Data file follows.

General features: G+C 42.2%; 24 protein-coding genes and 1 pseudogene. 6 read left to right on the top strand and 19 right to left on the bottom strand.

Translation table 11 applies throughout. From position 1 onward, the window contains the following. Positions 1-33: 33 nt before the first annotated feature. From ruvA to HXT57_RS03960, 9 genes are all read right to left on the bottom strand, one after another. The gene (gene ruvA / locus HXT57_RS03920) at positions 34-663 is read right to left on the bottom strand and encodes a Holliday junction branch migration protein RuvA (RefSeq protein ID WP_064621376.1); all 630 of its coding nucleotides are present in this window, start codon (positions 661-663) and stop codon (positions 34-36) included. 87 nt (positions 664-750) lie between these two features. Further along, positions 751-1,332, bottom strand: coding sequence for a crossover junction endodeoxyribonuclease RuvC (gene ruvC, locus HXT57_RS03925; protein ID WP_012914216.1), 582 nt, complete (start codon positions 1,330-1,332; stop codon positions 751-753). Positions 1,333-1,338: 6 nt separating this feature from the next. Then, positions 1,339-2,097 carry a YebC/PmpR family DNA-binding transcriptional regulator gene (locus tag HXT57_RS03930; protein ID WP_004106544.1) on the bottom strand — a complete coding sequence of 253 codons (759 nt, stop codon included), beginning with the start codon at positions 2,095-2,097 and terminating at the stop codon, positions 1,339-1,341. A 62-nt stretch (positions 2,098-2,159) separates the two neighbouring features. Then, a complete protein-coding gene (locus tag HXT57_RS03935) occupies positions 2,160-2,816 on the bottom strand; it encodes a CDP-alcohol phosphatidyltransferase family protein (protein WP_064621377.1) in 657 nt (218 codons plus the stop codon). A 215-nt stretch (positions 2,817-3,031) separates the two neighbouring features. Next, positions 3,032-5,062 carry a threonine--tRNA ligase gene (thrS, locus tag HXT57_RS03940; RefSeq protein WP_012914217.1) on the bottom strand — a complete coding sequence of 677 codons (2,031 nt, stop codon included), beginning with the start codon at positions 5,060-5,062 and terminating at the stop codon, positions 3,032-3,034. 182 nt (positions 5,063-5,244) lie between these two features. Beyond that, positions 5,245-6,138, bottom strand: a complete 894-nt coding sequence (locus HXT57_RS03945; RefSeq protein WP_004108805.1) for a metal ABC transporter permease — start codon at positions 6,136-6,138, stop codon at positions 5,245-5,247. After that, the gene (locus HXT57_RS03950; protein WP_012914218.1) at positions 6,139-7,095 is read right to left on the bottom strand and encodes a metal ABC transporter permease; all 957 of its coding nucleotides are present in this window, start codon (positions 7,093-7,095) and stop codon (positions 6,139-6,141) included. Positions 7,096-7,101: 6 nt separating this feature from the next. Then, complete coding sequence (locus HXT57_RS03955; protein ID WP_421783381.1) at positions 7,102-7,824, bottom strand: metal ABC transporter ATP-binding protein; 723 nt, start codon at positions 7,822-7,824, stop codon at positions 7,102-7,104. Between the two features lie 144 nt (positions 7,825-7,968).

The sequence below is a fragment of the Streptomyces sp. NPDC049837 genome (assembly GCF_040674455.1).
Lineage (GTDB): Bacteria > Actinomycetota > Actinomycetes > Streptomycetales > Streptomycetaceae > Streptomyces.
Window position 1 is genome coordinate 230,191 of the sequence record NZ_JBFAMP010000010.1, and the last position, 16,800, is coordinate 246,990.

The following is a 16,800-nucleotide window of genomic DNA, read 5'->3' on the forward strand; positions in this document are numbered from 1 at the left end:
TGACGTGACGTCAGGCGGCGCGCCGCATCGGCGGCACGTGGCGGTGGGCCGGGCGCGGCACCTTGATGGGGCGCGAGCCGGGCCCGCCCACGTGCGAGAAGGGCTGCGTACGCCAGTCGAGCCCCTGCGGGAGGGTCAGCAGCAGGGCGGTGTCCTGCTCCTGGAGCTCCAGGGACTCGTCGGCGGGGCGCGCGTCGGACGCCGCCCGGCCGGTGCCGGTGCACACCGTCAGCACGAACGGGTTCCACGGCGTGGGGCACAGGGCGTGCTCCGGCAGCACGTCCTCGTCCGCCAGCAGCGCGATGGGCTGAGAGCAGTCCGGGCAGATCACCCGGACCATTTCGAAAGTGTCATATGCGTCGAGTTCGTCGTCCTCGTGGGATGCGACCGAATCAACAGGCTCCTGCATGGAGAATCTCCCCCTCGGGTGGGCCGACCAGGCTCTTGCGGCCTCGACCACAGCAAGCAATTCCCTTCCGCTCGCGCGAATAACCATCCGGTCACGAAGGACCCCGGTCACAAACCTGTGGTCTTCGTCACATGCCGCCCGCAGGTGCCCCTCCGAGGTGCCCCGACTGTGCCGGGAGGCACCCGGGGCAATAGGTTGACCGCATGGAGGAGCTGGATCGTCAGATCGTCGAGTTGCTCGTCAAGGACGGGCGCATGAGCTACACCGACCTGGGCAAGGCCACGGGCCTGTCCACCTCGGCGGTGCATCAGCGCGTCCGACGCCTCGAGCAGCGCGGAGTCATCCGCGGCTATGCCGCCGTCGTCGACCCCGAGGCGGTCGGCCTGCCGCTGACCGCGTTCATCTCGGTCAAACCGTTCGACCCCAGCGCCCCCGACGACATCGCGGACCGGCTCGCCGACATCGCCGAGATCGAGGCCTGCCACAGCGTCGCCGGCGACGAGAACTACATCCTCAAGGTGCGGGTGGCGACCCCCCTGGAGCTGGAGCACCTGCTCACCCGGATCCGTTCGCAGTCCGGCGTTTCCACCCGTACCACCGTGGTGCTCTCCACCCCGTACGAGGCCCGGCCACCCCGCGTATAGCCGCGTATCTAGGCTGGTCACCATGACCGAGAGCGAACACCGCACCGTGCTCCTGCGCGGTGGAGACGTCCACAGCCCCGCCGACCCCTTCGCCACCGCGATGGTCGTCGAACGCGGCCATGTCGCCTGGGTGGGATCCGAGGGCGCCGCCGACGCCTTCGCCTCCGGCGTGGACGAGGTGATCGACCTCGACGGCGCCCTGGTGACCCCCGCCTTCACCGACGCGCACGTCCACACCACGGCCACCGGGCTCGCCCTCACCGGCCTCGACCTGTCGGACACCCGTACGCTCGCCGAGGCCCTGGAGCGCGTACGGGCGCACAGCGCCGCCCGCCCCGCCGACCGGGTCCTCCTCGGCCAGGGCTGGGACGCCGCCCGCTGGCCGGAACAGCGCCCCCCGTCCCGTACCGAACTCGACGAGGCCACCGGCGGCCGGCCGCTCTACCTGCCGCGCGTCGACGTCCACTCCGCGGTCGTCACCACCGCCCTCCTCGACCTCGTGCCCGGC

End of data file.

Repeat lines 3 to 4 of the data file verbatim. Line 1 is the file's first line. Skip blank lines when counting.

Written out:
The sequence below is a fragment of the Streptomyces sp. NPDC049837 genome (assembly GCF_040674455.1).
Lineage (GTDB): Bacteria > Actinomycetota > Actinomycetes > Streptomycetales > Streptomycetaceae > Streptomyces.